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The phone hacking trial was the prosecution of journalists from British tabloid newspapers for illegal newsgathering techniques. It was the climax of the new police inquiries carried out by Scotland Yard into the phone hacking scandal. The News of the World newspaper had covered up the interception of the mobile phone messages of individuals from politics, showbusiness, sport, business and the law. The trial of its leading executives - which took place at the Old Bailey (Central Criminal Court) in London between October 2013 and June 2014 - became the longest concluded criminal trial in English legal history.
This is the only book on the multi-million pound case. It lists the charges and legal teams, details the defence and prosecution approaches, and describes the key moments in the case, including the testimony of Rebekah Brooks and Andy Coulson. Ar the start of the case Brooks - former editor of the Sun and the News of the World - and her erstwhile lover Andy Coulson, formerly the Director of Communications for the Conservative leader David Cameron, had to stand next to each other in the dock. Alongside them were their fellow defendants: Charlie Brooks, Mrs Brooks' husband; her PA Cheryl Carter; Mark Hanna, News International's head of security; Stuart Kuttner; former managing editor of the News of the World; and Clive Goodman, the "rogue reporter" blamed for eavesdropping the Royal Family.
They were variously accused of breaches of the Regulation of Investigatory Power Act 2000 (RPIA) relating to the interception of voicemails (phone hacking); the corruption of a Ministry of Defence official and police from the Royal and Diplomatic Protection Squad (the common-law offence of Conspiracy to Commit Misconduct in Public Office); and conspiracy to pervert the course of justice, over the cover up of hacking by Rupert Murdoch's British newspaper group, News International. The case attracted national publicity at its start and end, but little methodical scrutiny throughout. Aselect band of journalists granted a press ticket watched the case's daily twists and turns.
The author of this book, Peter Jukes, appealed for and secured public donations for his coverage, becoming the first British journalist to be crowd-funded. He live-tweeted every day of the eight-month trial. In this factual, behind-the-scenes account, he assesses why Coulson was convicted and Brooks acquitted, and analyses whether the millions of pounds spent by Rupert Murdoch influenced the outcome of the case - and the failings of the Crown Prosecution Service.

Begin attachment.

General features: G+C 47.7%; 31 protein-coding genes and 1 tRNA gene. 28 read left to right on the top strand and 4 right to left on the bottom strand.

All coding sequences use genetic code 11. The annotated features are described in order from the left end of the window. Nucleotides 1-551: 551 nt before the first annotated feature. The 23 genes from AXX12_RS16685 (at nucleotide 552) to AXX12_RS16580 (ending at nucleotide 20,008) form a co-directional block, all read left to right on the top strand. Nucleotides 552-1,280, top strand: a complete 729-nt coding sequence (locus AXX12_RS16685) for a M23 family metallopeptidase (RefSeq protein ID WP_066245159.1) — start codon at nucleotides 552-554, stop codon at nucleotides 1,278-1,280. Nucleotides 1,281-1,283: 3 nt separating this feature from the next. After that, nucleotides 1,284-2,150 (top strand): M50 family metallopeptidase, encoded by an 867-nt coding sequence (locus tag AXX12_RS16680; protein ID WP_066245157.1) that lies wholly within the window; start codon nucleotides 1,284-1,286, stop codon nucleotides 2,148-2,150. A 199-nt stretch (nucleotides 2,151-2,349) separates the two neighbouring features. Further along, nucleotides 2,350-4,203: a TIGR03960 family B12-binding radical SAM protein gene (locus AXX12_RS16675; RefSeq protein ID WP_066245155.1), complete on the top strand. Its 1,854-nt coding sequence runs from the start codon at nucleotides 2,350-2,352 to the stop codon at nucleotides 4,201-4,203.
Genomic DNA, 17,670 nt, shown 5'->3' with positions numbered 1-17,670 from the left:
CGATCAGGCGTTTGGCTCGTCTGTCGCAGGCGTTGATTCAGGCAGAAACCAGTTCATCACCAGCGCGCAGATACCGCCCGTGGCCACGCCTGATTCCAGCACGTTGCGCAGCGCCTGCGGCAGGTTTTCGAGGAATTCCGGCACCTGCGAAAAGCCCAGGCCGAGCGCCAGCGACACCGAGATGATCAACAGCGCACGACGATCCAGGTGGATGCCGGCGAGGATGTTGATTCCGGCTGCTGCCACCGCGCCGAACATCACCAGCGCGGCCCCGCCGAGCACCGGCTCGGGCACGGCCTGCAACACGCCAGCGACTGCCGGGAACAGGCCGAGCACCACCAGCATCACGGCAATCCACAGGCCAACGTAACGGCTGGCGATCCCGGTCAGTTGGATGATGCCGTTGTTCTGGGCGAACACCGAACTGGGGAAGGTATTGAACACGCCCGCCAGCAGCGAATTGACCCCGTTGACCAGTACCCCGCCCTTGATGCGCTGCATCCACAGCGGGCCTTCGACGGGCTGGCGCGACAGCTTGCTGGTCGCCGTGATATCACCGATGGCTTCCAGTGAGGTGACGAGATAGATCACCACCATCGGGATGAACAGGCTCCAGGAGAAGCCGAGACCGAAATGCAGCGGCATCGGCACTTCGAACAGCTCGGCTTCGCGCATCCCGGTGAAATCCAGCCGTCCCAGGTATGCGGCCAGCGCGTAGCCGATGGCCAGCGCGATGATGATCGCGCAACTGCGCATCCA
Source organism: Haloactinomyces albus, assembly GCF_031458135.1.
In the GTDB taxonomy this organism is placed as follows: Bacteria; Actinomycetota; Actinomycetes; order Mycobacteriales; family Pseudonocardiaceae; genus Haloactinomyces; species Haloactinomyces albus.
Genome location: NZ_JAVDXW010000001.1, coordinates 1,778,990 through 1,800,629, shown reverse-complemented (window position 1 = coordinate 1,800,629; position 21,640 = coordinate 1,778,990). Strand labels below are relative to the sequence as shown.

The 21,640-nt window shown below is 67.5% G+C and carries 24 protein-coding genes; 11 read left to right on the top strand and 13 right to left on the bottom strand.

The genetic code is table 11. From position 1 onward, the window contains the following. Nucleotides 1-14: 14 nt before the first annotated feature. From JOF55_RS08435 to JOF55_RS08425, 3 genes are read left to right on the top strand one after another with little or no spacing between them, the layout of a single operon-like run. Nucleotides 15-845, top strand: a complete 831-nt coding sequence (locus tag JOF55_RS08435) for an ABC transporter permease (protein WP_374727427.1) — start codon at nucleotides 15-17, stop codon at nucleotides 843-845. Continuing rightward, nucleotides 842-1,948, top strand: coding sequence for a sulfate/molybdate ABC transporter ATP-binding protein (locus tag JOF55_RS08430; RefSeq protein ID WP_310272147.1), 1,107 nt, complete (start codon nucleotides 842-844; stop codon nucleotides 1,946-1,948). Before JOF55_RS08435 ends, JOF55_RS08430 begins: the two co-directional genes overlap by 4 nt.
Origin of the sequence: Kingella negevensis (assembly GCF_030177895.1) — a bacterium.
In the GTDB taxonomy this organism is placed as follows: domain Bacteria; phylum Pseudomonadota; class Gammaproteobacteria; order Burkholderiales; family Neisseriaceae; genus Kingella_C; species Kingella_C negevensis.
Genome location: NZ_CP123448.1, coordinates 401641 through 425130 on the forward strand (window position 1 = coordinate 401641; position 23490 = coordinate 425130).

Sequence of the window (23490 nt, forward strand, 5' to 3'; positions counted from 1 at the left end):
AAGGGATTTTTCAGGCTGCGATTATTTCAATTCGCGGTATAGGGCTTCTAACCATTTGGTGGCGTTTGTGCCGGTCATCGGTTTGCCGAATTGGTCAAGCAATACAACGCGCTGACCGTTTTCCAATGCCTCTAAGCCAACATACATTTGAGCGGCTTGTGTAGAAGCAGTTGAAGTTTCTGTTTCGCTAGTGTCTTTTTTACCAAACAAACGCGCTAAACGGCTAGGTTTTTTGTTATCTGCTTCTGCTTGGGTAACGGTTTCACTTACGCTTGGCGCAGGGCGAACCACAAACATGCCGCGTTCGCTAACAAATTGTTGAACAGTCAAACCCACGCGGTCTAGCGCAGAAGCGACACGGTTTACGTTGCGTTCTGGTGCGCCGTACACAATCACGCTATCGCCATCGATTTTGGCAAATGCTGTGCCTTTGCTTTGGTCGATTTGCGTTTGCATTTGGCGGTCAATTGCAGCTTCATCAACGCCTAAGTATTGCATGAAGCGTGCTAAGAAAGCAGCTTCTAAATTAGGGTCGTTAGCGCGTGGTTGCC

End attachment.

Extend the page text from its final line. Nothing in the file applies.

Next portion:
The case involved the cream of the Criminal Bar in London, including Andrew Edis QC and Mark Bryant-Heron QC (for the Crown); Jonathan Laidlaw QC (for Rebekah Brooks); Timothy Langdale QC (Andrew Coulson); David Spens QC (Clive Goodman); Trevor Burke QC (Cheryl Carter); William Clegg QC (Mark Hanna); and Neil Saunders (Charles Brooks).
The jury heard about the interception of the voicemails of 30 victims including the missing schoolgirl Milly Dowler; the Home Secretary David Blunkett; the Home Secretary Charles Clarke; the cook Delia Smith; and the footballer Wayne Rooney. The court was also told about secret tape recordings made by Clive Goodman after his arrest; cover-up emails within News International; and the willingness of politicians Tony Blair and Peter Mandelson to assist Rebekah Brooks. Witnesses included Sir Michael Peat from Buckingham Palace, the Labour politician Charles Clarke, the reality TV contestant Calum Best, and the actors Sienna Miller and Jude Law.
The book is suitable for anyone interested in British law, the phone hacking scandal, Rupert Murdoch, and/or the Metropolitan Police investigations Operation Caryatid, Operation Weeting, Operation Elveden and Operation Tuleta. It is the ideal companion to Dial M for Murdoch: News Corporation and the Corruption of Britain by Tom Watson and Martin Hickman; and Hack Attack: How The Truth Caught Up With Rupert Murdoch by Nick Davies It is dedicated to Alastair Morgan and the quarter of a century he had spent pursuing justice for his younger brother Daniel, murdered in 1987. He worked for a private detective agency in which the "dark arts" of tabloid newspapers flourished.